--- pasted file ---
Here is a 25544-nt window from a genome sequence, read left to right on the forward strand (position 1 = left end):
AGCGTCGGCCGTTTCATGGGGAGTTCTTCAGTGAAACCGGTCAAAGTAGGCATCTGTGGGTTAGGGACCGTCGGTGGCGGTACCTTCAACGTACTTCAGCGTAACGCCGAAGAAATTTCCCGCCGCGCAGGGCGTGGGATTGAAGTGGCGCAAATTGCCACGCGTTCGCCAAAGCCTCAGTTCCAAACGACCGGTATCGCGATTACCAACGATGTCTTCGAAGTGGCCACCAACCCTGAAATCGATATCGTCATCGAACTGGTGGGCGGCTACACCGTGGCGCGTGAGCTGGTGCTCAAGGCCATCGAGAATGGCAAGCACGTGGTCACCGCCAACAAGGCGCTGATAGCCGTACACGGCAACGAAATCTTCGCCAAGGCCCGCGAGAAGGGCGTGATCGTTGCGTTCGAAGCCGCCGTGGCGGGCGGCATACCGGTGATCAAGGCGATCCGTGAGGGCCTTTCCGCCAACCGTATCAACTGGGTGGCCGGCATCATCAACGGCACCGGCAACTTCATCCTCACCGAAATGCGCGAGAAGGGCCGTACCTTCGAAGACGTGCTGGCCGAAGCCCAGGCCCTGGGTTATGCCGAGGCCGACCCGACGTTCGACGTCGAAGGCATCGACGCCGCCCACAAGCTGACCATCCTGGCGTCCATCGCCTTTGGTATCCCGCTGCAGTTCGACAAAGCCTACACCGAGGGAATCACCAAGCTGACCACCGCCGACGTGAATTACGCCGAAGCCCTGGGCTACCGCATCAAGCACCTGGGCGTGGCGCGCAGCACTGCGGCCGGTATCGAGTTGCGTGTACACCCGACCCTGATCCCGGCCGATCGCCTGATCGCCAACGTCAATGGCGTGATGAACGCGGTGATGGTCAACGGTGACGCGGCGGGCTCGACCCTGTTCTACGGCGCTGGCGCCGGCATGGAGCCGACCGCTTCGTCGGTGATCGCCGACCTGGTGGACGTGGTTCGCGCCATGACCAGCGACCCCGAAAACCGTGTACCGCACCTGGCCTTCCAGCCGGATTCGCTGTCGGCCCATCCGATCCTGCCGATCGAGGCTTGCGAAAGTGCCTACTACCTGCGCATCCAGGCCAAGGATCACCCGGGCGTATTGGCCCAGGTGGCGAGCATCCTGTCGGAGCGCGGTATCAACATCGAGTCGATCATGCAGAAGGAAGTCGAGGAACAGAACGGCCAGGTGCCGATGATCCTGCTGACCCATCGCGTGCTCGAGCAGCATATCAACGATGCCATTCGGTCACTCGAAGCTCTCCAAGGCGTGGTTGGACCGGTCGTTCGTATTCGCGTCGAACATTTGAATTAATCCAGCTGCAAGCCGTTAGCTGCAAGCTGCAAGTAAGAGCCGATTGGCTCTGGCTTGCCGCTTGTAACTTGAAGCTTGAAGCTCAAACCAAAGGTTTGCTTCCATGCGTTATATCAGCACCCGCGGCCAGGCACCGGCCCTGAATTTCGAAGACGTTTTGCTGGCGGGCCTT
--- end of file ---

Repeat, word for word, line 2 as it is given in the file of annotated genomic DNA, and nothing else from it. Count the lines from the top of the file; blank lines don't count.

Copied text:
AGCGTCGGCCGTTTCATGGGGAGTTCTTCAGTGAAACCGGTCAAAGTAGGCATCTGTGGGTTAGGGACCGTCGGTGGCGGTACCTTCAACGTACTTCAGCGTAACGCCGAAGAAATTTCCCGCCGCGCAGGGCGTGGGATTGAAGTGGCGCAAATTGCCACGCGTTCGCCAAAGCCTCAGTTCCAAACGACCGGTATCGCGATTACCAACGATGTCTTCGAAGTGGCCACCAACCCTGAAATCGATATCGTCATCGAACTGGTGGGCGGCTACACCGTGGCGCGTGAGCTGGTGCTCAAGGCCATCGAGAATGGCAAGCACGTGGTCACCGCCAACAAGGCGCTGATAGCCGTACACGGCAACGAAATCTTCGCCAAGGCCCGCGAGAAGGGCGTGATCGTTGCGTTCGAAGCCGCCGTGGCGGGCGGCATACCGGTGATCAAGGCGATCCGTGAGGGCCTTTCCGCCAACCGTATCAACTGGGTGGCCGGCATCATCAACGGCACCGGCAACTTCATCCTCACCGAAATGCGCGAGAAGGGCCGTACCTTCGAAGACGTGCTGGCCGAAGCCCAGGCCCTGGGTTATGCCGAGGCCGACCCGACGTTCGACGTCGAAGGCATCGACGCCGCCCACAAGCTGACCATCCTGGCGTCCATCGCCTTTGGTATCCCGCTGCAGTTCGACAAAGCCTACACCGAGGGAATCACCAAGCTGACCACCGCCGACGTGAATTACGCCGAAGCCCTGGGCTACCGCATCAAGCACCTGGGCGTGGCGCGCAGCACTGCGGCCGGTATCGAGTTGCGTGTACACCCGACCCTGATCCCGGCCGATCGCCTGATCGCCAACGTCAATGGCGTGATGAACGCGGTGATGGTCAACGGTGACGCGGCGGGCTCGACCCTGTTCTACGGCGCTGGCGCCGGCATGGAGCCGACCGCTTCGTCGGTGATCGCCGACCTGGTGGACGTGGTTCGCGCCATGACCAGCGACCCCGAAAACCGTGTACCGCACCTGGCCTTCCAGCCGGATTCGCTGTCGGCCCATCCGATCCTGCCGATCGAGGCTTGCGAAAGTGCCTACTACCTGCGCATCCAGGCCAAGGATCACCCGGGCGTATTGGCCCAGGTGGCGAGCATCCTGTCGGAGCGCGGTATCAACATCGAGTCGATCATGCAGAAGGAAGTCGAGGAACAGAACGGCCAGGTGCCGATGATCCTGCTGACCCATCGCGTGCTCGAGCAGCATATCAACGATGCCATTCGGTCACTCGAAGCTCTCCAAGGCGTGGTTGGACCGGTCGTTCGTATTCGCGTCGAACATTTGAATTAATCCAGCTGCAAGCCGTTAGCTGCAAGCTGCAAGTAAGAGCCGATTGGCTCTGGCTTGCCGCTTGTAACTTGAAGCTTGAAGCTCAAACCAAAGGTTTGCTTCCATGCGTTATATCAGCACCCGCGGCCAGGCACCGGCCCTGAATTTCGAAGACGTTTTGCTGGCGGGCCTT